Social Networks and Archival Context OpenRefine Plugin; Digitizing Culture
Xu, Jessica, School of Engineering and Applied Science, University of Virginia
Ibrahim, Ahmed, EN-Comp Science Dept, University of Virginia
Baritaud, Catherine, EN-Engineering and Society, University of Virginia
The public, researchers, historians, and scientists now have more access to online materials than ever. Digital resources are more easily manipulated and changed than their physical counterparts. Thus, ensuring that digital information is both accurate and correctly represented is more important than ever. The technical research report summarizes the development of a standalone plugin for the archival institution, Social Networks and Archival Context, using OpenRefine, an existing open source project. The plugin has enabled participants to upload and consolidate large amounts of data on historical artifacts accurately and efficiently. The STS research paper investigates complications in attempting to digitize resources with a cultural heritage background. Both the technical and STS topics are heavily involved with digital archives, particularly with the accuracy of the information stored in them.
Social Networks and Archival Context (SNAC) is an archival institution that works with a variety of other institutions to build an archival collection, but each of these institutions has a different structure for storing records. Relationships between different entities, labels for certain types of data, and the hierarchy of the data itself are inconsistent from each outside institution. SNAC needs to reconcile the differences between the outside data and its own data storage structure before importing the data into its database. It is extremely impractical and time consuming to clean up the data manually. The goal of the technical project was to develop a simple and fault-proof interface for reconciling that would be easy for users to learn and use in the form of a plugin. This project will help improve the timeliness and accuracy of data insertion into the online repository.
The plugin has enabled participating institutions and individuals to upload and consolidate certain large tracts of data on historical artifacts. As originally intended, the project produced a stable product in the form of an extension to an existing open source project that solves most of the problems presented by the client. The actual users can upload their data through the tool, consolidate changes, and push them onto the official Social Networks and Archival Context (SNAC) database. Usually, inserting records into the database via the website interface takes a few minutes every entry, which leads hundreds of entries, which takes hours in a day. With the tool, hundreds of entries can now be processed and pushed to SNAC in a couple minutes.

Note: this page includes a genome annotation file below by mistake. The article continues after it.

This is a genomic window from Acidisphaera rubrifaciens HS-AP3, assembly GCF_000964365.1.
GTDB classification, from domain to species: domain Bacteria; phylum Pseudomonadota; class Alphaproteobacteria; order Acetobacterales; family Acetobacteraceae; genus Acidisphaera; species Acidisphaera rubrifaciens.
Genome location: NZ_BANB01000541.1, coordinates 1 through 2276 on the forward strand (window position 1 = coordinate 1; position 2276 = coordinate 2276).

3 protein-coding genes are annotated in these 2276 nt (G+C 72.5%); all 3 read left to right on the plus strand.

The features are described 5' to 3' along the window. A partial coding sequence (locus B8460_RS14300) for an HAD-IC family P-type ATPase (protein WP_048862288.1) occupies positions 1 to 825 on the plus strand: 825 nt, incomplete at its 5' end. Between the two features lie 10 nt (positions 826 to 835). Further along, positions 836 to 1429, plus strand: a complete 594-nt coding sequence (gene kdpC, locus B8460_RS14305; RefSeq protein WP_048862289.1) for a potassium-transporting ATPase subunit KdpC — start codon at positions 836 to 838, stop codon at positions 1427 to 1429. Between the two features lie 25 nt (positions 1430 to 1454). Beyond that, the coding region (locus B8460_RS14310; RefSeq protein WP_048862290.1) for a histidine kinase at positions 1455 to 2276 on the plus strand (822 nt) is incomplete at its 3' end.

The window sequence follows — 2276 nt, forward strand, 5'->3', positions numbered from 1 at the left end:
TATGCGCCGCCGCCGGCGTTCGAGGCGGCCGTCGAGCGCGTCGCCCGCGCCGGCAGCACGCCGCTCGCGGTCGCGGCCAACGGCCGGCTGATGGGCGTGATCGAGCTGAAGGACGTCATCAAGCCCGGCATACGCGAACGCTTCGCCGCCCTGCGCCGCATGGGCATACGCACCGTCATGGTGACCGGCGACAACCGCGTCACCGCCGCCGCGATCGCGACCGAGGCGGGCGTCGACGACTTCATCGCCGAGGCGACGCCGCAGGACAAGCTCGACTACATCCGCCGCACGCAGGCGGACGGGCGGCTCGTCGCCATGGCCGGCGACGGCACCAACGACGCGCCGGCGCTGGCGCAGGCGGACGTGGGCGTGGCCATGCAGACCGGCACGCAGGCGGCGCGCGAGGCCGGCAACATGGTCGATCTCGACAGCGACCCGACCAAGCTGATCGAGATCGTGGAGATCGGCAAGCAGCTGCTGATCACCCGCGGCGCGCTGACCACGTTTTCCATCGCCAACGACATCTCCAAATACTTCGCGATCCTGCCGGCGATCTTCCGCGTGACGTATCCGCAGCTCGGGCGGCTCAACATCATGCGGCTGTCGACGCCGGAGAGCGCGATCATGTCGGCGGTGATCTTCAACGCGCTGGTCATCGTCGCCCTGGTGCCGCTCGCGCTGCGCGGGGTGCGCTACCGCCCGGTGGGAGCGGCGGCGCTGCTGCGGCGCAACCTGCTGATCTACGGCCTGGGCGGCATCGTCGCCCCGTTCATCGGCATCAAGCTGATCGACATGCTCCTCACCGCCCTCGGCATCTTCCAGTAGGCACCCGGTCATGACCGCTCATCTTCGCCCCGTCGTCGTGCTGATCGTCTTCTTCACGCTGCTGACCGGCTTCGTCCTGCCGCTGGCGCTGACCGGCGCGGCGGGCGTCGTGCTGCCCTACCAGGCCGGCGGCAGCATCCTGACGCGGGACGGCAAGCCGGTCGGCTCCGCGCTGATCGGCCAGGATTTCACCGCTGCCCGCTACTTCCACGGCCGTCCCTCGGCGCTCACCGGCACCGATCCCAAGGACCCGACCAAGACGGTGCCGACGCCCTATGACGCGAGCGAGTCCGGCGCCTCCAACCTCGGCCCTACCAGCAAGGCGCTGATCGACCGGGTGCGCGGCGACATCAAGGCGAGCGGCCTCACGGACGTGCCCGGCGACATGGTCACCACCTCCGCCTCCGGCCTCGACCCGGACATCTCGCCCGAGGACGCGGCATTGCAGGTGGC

The STS research paper focuses on the process of digitizing documents and resources that have a cultural background. It asks if the complications that arise during the process can be mitigated by viewing the situation through the lens of the Social Construction of Technology theory developed by Pinch and Bijker. The paper uses results from several different studies about the problems with digitizing cultural artefacts that expose the biases in the current digitization process. Several manuals and reports that detail the current digitization process were also analyzed in order to pinpoint the many entryways for biases within the process.
The analysis of the studies and reports led to the conclusion that many of the issues in the archiving process stem from the fact that a majority of archival institutions are based in western societies, and thus many of the archivists that work on cultural projects have a western perspective as well. The biases that exist in the digitization process can be disastrous for the integrity of information represented in a digital archive. Yet, having poorly formed data that does not comply with standards can also be disastrous to an archive. Only by having both a strong technical understanding and a strong cultural understanding of a resource, can an accurate and
efficient digitization take place. Currently, the digitization process is best modeled using the Linear Handoff Model. All participants in the process pass on their work to the next recipient. Instead of handing off the work step by step, the archivist, the archival institution, the indigenous community, and a local expert if needed should all work together throughout the entire process to
The pace of digital transformation is accelerating worldwide, and many physical books, papers, and other resources are being migrated online. It is crucial that the right technology and right processes are used for the digital transformation. The technical paper introduces one such technology that can aid the insertion of resources into an online repository while the STS paper seeks to introduce a new procedure for digitizing resources.
BS (Bachelor of Science)
Social Networks and Archival Context, Social Construction of Technology, Digitization, OpenRefine, Archive
School of Engineering and Applied Science
Bachelor of Science in Computer Science
Technical Advisor: Ahmed Ibrahim
STS Advisor: Catherine Baritaud
Technical Team Members: Charles Chang, Sandra Gould, Mark Jeong, John Perez,Victor Shen, Peter Tran, Grace Wu
All rights reserved (no additional license for public reuse)